The Sales Consultants may focus entirely on maximizing sales revenues at the expense of profitability. Individual players may shirk on supporting teammates, focusing entirely on individual achievement. This may ultimately prove counter-intuitive and self-sabotaging to the purpose of the Goal Setting process to begin with. Perhaps a more appropriate goal, congruent with organizational success as a whole might be:
Achieve at least $10,000 in net margin on originally sourced new clients generated over the last 3 months (5% higher than prior year achieved targets)
And while some questions remain around how motivated the individual may be to achieve this given their lack of control over certain components (retention, direct expenses…) the goal seeks to balance the incentive for the Sales Consultant to collaborate with others as much as possible, making sure that all contributing parties are set up for success, before executing the deal. This may restrict autonomy, but an individual concerned with aligning organization success, rather than individual success regardless of organizational success, should embrace the difference.
The Most Basic Ingredient
A Company Vision and a Mission Statement may be critical in providing a guiding destination but just showing everyone the finish line doesn’t mean everyone agrees on how to get there. In the world of Pandemic, each player has their own unique strengths, skills and weaknesses and because of that, each player has an individual role and mission contributing to the team achieving the overall goal. But while a casual board game sets a framework and rules to ensure collaboration, the real COVID-19 pandemic has proven that real human behavior does not so easily lean towards collaboration, even when faced with a common goal or threat.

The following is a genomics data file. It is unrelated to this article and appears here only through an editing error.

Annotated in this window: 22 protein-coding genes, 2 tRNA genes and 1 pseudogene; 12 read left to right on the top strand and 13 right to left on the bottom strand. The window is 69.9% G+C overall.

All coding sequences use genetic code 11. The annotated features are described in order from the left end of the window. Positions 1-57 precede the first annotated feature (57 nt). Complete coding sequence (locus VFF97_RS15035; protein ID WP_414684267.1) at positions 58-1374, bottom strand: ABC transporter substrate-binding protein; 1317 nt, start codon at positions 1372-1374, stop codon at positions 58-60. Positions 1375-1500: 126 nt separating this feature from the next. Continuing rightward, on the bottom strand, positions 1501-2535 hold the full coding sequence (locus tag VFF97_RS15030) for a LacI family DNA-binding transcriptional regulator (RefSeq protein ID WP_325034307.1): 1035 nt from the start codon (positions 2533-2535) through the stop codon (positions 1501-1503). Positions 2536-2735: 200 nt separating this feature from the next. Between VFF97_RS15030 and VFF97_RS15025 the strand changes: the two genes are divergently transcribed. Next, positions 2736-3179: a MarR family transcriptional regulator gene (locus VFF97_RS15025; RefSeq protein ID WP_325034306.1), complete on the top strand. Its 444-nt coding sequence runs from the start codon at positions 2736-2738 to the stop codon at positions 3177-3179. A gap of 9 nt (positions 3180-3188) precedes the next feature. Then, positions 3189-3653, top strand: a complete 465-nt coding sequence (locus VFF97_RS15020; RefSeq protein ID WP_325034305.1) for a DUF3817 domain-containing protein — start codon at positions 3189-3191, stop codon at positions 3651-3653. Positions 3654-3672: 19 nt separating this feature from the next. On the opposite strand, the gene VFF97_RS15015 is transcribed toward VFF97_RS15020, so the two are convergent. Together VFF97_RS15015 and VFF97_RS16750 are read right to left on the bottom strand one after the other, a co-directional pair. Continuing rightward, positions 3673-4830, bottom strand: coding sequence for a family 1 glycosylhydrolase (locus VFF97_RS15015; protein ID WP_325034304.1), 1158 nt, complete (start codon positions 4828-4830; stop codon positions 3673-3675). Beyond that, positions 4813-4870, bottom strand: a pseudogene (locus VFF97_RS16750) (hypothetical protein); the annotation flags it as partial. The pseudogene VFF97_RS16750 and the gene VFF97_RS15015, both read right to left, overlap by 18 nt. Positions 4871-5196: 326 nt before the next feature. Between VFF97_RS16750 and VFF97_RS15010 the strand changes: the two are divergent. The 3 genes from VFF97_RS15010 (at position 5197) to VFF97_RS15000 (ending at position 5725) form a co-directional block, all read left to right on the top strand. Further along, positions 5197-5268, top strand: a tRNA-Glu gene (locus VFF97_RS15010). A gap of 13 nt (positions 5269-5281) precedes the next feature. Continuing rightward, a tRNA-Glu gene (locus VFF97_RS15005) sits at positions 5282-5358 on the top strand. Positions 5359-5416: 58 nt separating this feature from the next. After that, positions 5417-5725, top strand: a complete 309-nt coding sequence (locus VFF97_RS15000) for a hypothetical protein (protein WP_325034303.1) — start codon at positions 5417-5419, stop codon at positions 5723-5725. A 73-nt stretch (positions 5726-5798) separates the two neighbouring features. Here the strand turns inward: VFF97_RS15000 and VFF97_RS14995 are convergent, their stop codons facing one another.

Setting up an organization for success requires conscious effort of the behaviors and missions. Achieving targets and goals are great but individual achievements need to be more than the sum of their results. Compounding interest is more than just a finance concept when trying to realize increased returns on investments. It is the purpose of Goal Setting in achieving synergistic organizational success. SMART or FAST, whatever acronym or criteria is used in individual setting goals, leaders should never forget there needs to be an S at the end. Because the most critical goal setting criteria above all else, is that they need to be Synergistic to ensure compounded returns on the firm’s greatest asset: the team.